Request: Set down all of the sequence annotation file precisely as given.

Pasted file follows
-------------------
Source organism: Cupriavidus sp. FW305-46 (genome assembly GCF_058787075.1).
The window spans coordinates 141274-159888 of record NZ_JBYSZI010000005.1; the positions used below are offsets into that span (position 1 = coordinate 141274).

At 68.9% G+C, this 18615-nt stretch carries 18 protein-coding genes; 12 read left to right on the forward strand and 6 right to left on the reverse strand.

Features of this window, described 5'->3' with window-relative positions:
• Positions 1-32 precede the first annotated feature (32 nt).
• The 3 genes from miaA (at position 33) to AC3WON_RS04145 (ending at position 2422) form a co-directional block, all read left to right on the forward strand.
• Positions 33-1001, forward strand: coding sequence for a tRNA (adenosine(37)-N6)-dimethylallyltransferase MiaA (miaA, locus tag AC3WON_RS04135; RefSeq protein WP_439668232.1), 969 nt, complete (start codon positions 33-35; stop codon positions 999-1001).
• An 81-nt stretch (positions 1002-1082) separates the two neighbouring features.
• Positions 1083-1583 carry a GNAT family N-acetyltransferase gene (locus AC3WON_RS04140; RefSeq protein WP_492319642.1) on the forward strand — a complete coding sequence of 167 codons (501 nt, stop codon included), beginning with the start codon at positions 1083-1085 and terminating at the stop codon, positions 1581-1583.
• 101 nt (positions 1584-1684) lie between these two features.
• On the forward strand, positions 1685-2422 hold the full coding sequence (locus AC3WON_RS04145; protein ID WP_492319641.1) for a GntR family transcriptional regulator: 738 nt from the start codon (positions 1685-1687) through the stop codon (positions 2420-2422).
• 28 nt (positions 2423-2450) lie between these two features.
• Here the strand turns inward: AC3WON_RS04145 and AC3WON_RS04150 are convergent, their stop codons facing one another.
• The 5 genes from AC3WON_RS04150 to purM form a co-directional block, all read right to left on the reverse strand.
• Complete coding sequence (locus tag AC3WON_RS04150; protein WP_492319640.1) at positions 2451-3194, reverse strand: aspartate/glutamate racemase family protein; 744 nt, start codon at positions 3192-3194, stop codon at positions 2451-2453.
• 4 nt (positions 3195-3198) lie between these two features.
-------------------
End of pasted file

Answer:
Source organism: Cupriavidus sp. FW305-46 (genome assembly GCF_058787075.1).
The window spans coordinates 141274-159888 of record NZ_JBYSZI010000005.1; the positions used below are offsets into that span (position 1 = coordinate 141274).

At 68.9% G+C, this 18615-nt stretch carries 18 protein-coding genes; 12 read left to right on the forward strand and 6 right to left on the reverse strand.

Features of this window, described 5'->3' with window-relative positions:
• Positions 1-32 precede the first annotated feature (32 nt).
• The 3 genes from miaA (at position 33) to AC3WON_RS04145 (ending at position 2422) form a co-directional block, all read left to right on the forward strand.
• Positions 33-1001, forward strand: coding sequence for a tRNA (adenosine(37)-N6)-dimethylallyltransferase MiaA (miaA, locus tag AC3WON_RS04135; RefSeq protein WP_439668232.1), 969 nt, complete (start codon positions 33-35; stop codon positions 999-1001).
• An 81-nt stretch (positions 1002-1082) separates the two neighbouring features.
• Positions 1083-1583 carry a GNAT family N-acetyltransferase gene (locus AC3WON_RS04140; RefSeq protein WP_492319642.1) on the forward strand — a complete coding sequence of 167 codons (501 nt, stop codon included), beginning with the start codon at positions 1083-1085 and terminating at the stop codon, positions 1581-1583.
• 101 nt (positions 1584-1684) lie between these two features.
• On the forward strand, positions 1685-2422 hold the full coding sequence (locus AC3WON_RS04145; protein ID WP_492319641.1) for a GntR family transcriptional regulator: 738 nt from the start codon (positions 1685-1687) through the stop codon (positions 2420-2422).
• 28 nt (positions 2423-2450) lie between these two features.
• Here the strand turns inward: AC3WON_RS04145 and AC3WON_RS04150 are convergent, their stop codons facing one another.
• The 5 genes from AC3WON_RS04150 to purM form a co-directional block, all read right to left on the reverse strand.
• Complete coding sequence (locus tag AC3WON_RS04150; protein WP_492319640.1) at positions 2451-3194, reverse strand: aspartate/glutamate racemase family protein; 744 nt, start codon at positions 3192-3194, stop codon at positions 2451-2453.
• 4 nt (positions 3195-3198) lie between these two features.